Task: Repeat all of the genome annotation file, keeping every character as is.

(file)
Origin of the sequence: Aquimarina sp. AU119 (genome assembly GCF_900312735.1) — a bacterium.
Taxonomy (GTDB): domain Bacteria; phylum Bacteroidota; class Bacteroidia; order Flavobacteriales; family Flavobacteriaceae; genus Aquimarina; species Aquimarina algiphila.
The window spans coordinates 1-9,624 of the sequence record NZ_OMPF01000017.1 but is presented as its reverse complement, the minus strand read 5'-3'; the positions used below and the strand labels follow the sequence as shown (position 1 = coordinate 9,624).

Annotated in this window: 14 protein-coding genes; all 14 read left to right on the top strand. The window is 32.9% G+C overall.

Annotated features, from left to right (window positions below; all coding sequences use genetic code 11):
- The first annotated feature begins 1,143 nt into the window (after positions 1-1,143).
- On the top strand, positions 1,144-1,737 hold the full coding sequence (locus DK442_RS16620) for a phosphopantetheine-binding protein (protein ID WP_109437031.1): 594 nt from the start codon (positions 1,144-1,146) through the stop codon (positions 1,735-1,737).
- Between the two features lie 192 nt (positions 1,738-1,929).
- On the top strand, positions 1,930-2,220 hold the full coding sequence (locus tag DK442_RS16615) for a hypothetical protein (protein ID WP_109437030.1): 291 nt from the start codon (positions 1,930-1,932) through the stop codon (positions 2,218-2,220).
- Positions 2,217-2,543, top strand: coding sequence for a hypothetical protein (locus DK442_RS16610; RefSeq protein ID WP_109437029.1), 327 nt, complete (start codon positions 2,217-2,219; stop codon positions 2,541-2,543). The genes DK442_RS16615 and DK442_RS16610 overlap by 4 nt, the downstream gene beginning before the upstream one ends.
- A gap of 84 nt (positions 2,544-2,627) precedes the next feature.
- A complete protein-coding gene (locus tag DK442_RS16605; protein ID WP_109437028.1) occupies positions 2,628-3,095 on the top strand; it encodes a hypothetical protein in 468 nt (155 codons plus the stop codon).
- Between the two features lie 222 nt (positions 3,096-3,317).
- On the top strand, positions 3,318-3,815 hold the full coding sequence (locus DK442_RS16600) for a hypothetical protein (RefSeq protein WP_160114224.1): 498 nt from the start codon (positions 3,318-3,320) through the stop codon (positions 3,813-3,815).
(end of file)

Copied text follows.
Origin of the sequence: Aquimarina sp. AU119 (genome assembly GCF_900312735.1) — a bacterium.
Taxonomy (GTDB): domain Bacteria; phylum Bacteroidota; class Bacteroidia; order Flavobacteriales; family Flavobacteriaceae; genus Aquimarina; species Aquimarina algiphila.
The window spans coordinates 1-9,624 of the sequence record NZ_OMPF01000017.1 but is presented as its reverse complement, the minus strand read 5'-3'; the positions used below and the strand labels follow the sequence as shown (position 1 = coordinate 9,624).

Annotated in this window: 14 protein-coding genes; all 14 read left to right on the top strand. The window is 32.9% G+C overall.

Annotated features, from left to right (window positions below; all coding sequences use genetic code 11):
- The first annotated feature begins 1,143 nt into the window (after positions 1-1,143).
- On the top strand, positions 1,144-1,737 hold the full coding sequence (locus DK442_RS16620) for a phosphopantetheine-binding protein (protein ID WP_109437031.1): 594 nt from the start codon (positions 1,144-1,146) through the stop codon (positions 1,735-1,737).
- Between the two features lie 192 nt (positions 1,738-1,929).
- On the top strand, positions 1,930-2,220 hold the full coding sequence (locus tag DK442_RS16615) for a hypothetical protein (protein ID WP_109437030.1): 291 nt from the start codon (positions 1,930-1,932) through the stop codon (positions 2,218-2,220).
- Positions 2,217-2,543, top strand: coding sequence for a hypothetical protein (locus DK442_RS16610; RefSeq protein ID WP_109437029.1), 327 nt, complete (start codon positions 2,217-2,219; stop codon positions 2,541-2,543). The genes DK442_RS16615 and DK442_RS16610 overlap by 4 nt, the downstream gene beginning before the upstream one ends.
- A gap of 84 nt (positions 2,544-2,627) precedes the next feature.
- A complete protein-coding gene (locus tag DK442_RS16605; protein ID WP_109437028.1) occupies positions 2,628-3,095 on the top strand; it encodes a hypothetical protein in 468 nt (155 codons plus the stop codon).
- Between the two features lie 222 nt (positions 3,096-3,317).
- On the top strand, positions 3,318-3,815 hold the full coding sequence (locus DK442_RS16600) for a hypothetical protein (RefSeq protein WP_160114224.1): 498 nt from the start codon (positions 3,318-3,320) through the stop codon (positions 3,813-3,815).